@Guvnor clearly it isn’t consistent, as by the logic you showed above, Little John’s costume would give mana to which ever of the enemy heroes I have targeted; or if I don’t it would give mana to a random enemy hero rather than the owner of the minion.
It really needs tightening up, because if it’s not clear to long time players it’s not going to be clear to new players either, and if it’s not clear and then they mistakenly interpret this in the wrong way, and it causing them to lose a raid or similar, then they will be very quickly turned off that hero, or the game as a whole.

This is one of the most asinine posts I’ve ever seen, and after watching your video, seems like a REALLY strange hill to take a stand on.

I hope this leads to a very SG like solution, and they make things like the invisibility potion be able to be casted on enemies, just so they can be like “nope our wording was right the whole time”.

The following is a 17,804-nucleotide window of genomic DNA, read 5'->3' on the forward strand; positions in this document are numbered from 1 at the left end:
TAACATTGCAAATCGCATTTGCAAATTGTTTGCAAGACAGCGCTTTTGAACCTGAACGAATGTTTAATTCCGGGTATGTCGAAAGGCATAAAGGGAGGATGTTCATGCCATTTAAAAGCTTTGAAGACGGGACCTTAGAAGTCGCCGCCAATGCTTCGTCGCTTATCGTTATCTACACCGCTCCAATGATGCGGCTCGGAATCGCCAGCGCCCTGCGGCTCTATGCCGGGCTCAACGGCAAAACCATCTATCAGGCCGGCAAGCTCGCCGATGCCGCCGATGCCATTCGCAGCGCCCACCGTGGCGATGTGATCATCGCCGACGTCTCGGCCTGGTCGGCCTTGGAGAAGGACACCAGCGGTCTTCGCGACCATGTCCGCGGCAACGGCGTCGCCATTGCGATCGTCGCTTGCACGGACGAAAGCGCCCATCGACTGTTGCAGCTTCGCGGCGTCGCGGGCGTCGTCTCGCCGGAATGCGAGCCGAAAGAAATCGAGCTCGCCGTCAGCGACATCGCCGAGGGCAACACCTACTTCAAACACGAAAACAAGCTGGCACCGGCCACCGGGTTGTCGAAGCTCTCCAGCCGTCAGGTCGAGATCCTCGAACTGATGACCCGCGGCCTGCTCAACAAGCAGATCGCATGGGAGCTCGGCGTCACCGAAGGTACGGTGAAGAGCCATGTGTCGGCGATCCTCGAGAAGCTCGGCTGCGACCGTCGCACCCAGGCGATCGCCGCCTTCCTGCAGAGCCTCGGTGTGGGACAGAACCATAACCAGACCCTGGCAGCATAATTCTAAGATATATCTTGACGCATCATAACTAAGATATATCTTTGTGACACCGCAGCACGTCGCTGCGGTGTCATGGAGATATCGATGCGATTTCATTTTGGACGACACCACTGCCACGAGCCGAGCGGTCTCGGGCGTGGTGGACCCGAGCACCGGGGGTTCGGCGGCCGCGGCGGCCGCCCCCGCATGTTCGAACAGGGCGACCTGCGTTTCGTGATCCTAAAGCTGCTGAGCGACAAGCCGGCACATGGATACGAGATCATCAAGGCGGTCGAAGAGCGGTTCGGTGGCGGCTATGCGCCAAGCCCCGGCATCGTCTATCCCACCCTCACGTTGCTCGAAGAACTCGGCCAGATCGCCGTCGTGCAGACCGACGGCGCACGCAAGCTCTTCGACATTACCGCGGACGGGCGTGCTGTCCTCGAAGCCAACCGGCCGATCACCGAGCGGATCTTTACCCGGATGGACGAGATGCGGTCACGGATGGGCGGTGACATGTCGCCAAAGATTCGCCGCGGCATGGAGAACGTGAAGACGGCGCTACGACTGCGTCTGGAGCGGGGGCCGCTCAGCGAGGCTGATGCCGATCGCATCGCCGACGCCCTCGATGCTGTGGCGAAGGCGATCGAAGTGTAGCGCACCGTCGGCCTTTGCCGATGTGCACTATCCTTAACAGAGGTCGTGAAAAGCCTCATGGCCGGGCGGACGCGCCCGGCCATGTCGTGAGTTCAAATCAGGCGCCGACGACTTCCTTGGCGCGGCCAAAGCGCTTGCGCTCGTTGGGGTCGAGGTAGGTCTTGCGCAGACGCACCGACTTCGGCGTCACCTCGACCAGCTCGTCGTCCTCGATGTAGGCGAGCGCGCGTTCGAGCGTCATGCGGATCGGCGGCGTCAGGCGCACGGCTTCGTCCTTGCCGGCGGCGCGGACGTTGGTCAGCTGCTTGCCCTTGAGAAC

I don’t see a problem with any item really. Beneficial items targets you, items with a negative effects targets the enemy. Why would anyone want it to be different?

As for the scroll of Alteration. I really wouldn’t want to alter shields to my target’s color, that would make them unusable on titans. And that item was specifically designed to fight titans.

I’m even ok with little John, just need to check context. My heroes are the ones with dodge. For dodge to trigger they need to be targeted with something. An enemy trying to snipe my hero will in that scenario never be the target. They could have added ‘the dodging hero’ instead of target for higher clarity but frankly it’s shorter and they ran out of space. Making all the text a little bit smaller wouldn’t be better.

LOL … and yet you took the time to watch a video someone took time and thought to make… And then you took the time to read through the posts, and then take the time to try and show an opinion that actually fits the definition of “asinine”.


Well done sir… on demonstrating the meaning of “asinine” in the most ironic way possible. I had a good laugh.